WSSC History

The WSSC - A Thumbnail History

WSSC logo

The Washington Suburban Sanitary Commission (WSSC) was established on May 1, 1918. But the concept of a bi-county water/sewer agency was first suggested in 1912 following a strong complaint from the neighboring District of Columbia about the streams within the Nation's Capital being fouled by waste from Montgomery and Prince George's Counties.

William Curtis

WSSC was the brainchild of the public health officials and that era's version of "civic activists." However, it took the concentrated and devoted efforts of civic leaders like E. Brooke Lee, an esteemed Montgomery County politician, and T. Howard Duckett, a prominent Prince George's County attorney and entrepreneur, generally recognized as the "founding father" of the WSSC to transform these laudable thoughts into action.

One of the people who worked on the original surveys that led to the creation of WSSC was the world-renown engineer, Abel Wolman. Wolman is widely known as the father of modern sanitary engineering. Among his many contributions, perhaps most significant was his development of chlorination - which made possible the adoption of simple, effective methods to curb waterborne diseases (typhoid and cholera, most notably).

WSSC was "under the gun" to get results from virtually the very day of its inception. On May 15, 1918, the "charter" Commissioners, Messrs. William T.S. Curtis and Emory H. Bogley of Montgomery County and Mr. Duckett, held their first official meeting, resulting in these other WSSC "firsts":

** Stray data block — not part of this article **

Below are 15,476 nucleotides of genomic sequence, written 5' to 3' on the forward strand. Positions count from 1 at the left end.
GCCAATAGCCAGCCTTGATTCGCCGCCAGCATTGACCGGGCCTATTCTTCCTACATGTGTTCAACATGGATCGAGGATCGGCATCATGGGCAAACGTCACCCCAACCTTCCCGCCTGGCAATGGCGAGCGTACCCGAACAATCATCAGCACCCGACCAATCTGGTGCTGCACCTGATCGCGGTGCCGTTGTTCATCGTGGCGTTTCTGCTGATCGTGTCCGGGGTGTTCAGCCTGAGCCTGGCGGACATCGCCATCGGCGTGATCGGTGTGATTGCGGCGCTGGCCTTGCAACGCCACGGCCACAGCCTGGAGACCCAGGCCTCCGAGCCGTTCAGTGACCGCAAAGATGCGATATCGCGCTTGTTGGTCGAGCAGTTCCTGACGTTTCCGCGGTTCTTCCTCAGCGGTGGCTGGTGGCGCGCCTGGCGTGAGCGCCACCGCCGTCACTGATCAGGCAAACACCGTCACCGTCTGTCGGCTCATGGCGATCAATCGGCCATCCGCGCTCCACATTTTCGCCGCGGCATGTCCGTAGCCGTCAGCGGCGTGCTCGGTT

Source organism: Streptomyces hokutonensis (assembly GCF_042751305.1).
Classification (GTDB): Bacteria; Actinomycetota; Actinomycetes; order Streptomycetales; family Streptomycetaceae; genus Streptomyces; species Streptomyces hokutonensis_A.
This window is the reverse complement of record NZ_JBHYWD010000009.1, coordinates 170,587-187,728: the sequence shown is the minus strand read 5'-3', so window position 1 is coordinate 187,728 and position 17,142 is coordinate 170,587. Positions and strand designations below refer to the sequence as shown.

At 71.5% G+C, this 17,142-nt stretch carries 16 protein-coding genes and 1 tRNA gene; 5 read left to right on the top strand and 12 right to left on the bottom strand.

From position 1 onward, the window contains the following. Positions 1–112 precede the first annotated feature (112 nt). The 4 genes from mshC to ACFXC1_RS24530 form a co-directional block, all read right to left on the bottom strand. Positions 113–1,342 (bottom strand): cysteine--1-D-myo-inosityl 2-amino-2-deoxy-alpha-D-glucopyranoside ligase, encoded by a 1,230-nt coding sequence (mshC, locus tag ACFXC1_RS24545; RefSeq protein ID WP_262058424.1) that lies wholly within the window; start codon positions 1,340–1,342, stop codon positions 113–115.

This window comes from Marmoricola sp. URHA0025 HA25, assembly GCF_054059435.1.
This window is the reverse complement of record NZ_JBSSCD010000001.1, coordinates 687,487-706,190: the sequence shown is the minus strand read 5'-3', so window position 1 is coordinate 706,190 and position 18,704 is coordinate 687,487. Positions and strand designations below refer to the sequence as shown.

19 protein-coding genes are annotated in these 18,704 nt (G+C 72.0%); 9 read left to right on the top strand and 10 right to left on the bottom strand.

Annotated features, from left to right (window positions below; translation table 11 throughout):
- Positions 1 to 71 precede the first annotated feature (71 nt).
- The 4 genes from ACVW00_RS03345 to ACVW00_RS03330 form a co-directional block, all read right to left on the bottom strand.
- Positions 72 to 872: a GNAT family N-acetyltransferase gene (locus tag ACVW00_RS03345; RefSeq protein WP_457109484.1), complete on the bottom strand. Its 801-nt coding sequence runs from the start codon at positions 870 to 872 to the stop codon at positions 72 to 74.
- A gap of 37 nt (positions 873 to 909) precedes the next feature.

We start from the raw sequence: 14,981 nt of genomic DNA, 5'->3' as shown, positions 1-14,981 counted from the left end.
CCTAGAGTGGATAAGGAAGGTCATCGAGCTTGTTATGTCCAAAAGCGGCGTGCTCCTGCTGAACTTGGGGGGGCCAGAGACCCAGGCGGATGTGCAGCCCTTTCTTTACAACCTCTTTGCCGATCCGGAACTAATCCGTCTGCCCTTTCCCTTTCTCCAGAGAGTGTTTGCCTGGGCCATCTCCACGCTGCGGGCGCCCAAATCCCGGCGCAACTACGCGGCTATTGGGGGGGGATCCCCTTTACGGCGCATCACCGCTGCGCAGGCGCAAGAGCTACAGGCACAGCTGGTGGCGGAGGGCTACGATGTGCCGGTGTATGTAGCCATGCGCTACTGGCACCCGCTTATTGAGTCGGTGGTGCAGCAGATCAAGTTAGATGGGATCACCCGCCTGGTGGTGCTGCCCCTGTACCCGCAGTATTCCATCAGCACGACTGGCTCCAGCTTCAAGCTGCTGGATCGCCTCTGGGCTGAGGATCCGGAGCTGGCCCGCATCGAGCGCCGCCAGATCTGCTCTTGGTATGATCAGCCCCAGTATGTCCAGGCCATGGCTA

• Mr. Curtis was elected as the first WSSC Chairman.
  • Mr. Arthur Williams of Kensington was named Secretary/Treasurer and became the first paid employee (at the rate of $50 per month).
  • Mr. Robert B. Morse was appointed as the first Chief Engineer and authorization was given to rent the Commission's initial office space (at $18 per month).
  • first WSSC vehicle
    In July of 1918, WSSC sold its first bonds, a $50,000 issue. With the authorization granted to Chief Engineer Morse to "purchase $190 worth of supplies and a new Ford with detachable rims," the Commission was on its way. The WSSC immediately began acquiring existing water and sewerage systems within its service area -- 95 square miles and 30,000 people, a community with an assessed real property value (assessable base) of less than $20 million at the time.

Water Filtration

Over the years, small existing community systems, some run by municipalities like Hyattsville and others privately operated by land companies such as those in Chevy Chase and Edgemoor, were acquired and eventually integrated into the WSSC regional system. Among the early acquisitions were the Takoma Park (1919), Mount Rainier and Kensington (1922) and Glen Echo (1926) water systems.

Additionally, WSSC built a one million gallon rapid sand filtration plant in Hyattsville in 1920. Also during this early period, the Commission began to add new sections to the water supply distribution network to serve growing communities like Silver Spring, Hyattsville, and College Park.